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In the article ‘A Distinction Between Conceptual Knowledge and Procedural Knowledge‘ J. E. Schwartz writes poignantly about the difference between conceptual knowledge and procedural knowledge, how math education has historically focused on the latter, and how having procedural knowledge without conceptual knowledge thwarts a person’s mathematical development. To quote Schwartz –
‘Chances are, when you learned elementary mathematics, you learned to perform mathematical procedures. Known to mathematicians as algorithms, these procedures enabled you to find answers to problems according to set rules. If, for example, you think of division in terms of “divide, multiply, subtract, bring down” then you learned a division procedure (or algorithm). For another example, if you think only in terms of cross multiplying as a way of approaching problems involving proportions, chances are you learned only a procedure for solving mathematical proportions. At this point you may be wondering, “What else is there? What else would a person learn in a mathematics class?” The answer is, there is a great deal more to mathematics! These mathematical procedures are much like recipes that efficiency experts have developed to enable people to go straight to specific kinds of answers when confronted with particular kinds of welldefined problems.’ Today much is written about the need to improve the teaching and learning process in schools. The inference is that we need to be employing quality maths teaching strategies. But what are quality maths teaching strategies?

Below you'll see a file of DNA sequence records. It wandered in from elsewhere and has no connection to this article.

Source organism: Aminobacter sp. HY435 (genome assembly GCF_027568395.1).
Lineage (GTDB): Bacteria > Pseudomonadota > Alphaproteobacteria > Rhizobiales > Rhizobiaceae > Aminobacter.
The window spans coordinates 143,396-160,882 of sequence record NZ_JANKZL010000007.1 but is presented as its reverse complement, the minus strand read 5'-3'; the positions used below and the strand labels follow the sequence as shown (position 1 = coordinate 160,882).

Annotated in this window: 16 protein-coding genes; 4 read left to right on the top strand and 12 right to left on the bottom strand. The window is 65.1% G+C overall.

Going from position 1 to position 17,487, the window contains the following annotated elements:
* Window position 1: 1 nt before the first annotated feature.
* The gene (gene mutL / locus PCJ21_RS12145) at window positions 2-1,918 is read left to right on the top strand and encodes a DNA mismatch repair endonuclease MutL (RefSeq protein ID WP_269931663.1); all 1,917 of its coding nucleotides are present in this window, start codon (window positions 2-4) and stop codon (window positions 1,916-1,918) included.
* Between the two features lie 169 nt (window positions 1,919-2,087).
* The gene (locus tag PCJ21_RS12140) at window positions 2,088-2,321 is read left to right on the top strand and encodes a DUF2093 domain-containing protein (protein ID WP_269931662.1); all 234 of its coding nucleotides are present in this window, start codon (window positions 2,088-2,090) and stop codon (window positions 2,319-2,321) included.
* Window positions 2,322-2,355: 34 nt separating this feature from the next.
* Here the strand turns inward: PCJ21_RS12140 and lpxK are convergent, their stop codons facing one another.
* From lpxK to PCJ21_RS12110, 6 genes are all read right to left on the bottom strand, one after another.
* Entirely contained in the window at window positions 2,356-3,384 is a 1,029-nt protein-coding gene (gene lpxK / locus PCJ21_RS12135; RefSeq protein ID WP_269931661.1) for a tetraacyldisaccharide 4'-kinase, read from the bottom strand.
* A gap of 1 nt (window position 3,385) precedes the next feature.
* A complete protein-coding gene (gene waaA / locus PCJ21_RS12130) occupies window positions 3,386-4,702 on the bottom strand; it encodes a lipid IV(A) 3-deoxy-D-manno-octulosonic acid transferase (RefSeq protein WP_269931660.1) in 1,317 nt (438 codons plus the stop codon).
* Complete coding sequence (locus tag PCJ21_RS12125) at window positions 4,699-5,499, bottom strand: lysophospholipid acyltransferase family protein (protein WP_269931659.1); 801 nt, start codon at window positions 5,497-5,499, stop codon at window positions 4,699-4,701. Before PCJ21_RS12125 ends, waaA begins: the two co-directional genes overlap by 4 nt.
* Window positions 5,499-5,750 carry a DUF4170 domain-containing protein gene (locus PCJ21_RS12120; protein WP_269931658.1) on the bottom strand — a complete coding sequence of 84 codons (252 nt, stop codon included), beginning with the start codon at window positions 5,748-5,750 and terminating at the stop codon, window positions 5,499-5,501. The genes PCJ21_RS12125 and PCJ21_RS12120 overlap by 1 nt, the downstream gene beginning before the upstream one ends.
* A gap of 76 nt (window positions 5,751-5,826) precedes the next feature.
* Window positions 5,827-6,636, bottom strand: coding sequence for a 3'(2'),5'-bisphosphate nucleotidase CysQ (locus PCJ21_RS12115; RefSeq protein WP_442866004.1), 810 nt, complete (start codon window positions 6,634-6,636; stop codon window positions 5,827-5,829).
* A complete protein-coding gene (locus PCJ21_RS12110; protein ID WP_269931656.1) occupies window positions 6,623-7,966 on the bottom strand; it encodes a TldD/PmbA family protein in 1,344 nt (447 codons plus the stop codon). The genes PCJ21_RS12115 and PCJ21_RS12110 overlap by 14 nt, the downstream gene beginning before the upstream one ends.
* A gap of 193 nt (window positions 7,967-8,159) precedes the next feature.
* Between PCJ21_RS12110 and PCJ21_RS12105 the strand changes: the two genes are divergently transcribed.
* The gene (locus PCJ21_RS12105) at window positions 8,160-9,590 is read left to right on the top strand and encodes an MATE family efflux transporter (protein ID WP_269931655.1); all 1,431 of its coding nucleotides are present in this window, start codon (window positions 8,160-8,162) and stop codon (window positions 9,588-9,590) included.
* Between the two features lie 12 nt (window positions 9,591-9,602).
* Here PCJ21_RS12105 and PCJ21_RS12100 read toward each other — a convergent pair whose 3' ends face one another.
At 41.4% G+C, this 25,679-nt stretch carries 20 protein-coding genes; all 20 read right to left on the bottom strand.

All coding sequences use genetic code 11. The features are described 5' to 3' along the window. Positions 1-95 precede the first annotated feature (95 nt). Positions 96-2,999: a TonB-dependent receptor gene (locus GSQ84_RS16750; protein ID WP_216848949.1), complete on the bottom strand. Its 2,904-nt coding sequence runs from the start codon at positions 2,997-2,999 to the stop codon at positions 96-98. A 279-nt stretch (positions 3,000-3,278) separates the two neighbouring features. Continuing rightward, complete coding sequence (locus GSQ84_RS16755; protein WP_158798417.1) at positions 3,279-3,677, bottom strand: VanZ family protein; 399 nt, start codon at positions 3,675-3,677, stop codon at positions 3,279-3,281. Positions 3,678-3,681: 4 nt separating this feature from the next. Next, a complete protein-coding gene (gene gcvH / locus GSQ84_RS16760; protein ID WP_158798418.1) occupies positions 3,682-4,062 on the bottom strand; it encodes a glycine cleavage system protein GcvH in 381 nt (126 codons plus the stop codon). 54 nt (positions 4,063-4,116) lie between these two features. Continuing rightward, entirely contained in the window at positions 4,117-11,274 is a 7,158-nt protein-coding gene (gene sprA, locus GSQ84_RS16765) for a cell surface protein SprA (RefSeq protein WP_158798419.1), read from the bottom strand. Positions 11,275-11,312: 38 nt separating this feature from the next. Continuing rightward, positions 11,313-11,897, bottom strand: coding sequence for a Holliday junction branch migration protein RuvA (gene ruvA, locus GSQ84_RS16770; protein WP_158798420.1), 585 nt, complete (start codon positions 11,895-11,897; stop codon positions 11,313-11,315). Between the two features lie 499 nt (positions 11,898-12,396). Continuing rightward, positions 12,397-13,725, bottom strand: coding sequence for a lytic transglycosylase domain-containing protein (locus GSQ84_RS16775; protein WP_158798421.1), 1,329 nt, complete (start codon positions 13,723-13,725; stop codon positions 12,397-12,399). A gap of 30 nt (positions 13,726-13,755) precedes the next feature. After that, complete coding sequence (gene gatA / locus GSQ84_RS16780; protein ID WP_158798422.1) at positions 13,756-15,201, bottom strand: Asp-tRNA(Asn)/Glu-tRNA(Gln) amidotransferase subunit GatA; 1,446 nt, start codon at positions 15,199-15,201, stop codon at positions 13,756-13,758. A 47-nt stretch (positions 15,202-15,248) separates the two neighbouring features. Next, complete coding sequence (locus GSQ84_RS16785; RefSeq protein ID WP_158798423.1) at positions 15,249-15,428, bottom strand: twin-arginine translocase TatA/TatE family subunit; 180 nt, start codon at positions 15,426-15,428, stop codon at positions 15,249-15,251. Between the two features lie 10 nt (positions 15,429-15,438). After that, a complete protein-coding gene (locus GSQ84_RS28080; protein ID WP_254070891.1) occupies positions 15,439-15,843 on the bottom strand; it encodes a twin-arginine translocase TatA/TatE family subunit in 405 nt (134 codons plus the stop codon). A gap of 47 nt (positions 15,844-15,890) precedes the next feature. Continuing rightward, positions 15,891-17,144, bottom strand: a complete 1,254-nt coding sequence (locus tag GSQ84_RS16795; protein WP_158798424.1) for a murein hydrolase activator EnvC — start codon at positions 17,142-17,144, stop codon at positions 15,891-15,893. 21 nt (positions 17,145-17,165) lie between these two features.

To begin to answer this question, let’s look at the process of imparting procedural knowledge, a process which has been widely used since we began teaching mathematics in schools centuries ago. Terminology
Words are symbols, as are phrases. This means that different words hold different meanings for different people. Some words are more consistently understood than others. For example, the ideas that come to mind for mathematics teachers when they encounter the words ‘procedural approach’ tend to be somewhat similar. Presumably, this is because most of us were taught mathematics via a procedural approach.
Words are symbols, as are phrases. This means that different words hold different meanings for different people. Some words are more consistently understood than others. For example, the ideas that come to mind for mathematics teachers when they encounter the words ‘procedural approach’ tend to be somewhat similar. Presumably, this is because most of us were taught mathematics via a procedural approach.
Words are symbols, as are phrases. This means that different words hold different meanings for different people. Some words are more consistently understood than others. For example, the ideas that come to mind for mathematics teachers when they encounter the words ‘procedural approach’ tend to be somewhat similar. Presumably, this is because most of us were taught mathematics via a procedural approach. Words are symbols, as are phrases. This means that different words hold different meanings for different people. Some words are more consistently understood than others. For example, the ideas that come to mind for mathematics teachers when they encounter the words ‘procedural approach’ tend to be somewhat similar. Presumably, this is because most of us were taught mathematics via a procedural approach. Conversely, the words ‘conceptual approach’ conjures up different meanings for different teachers. This is because conceptual approaches to mathematics teaching vary enormously.
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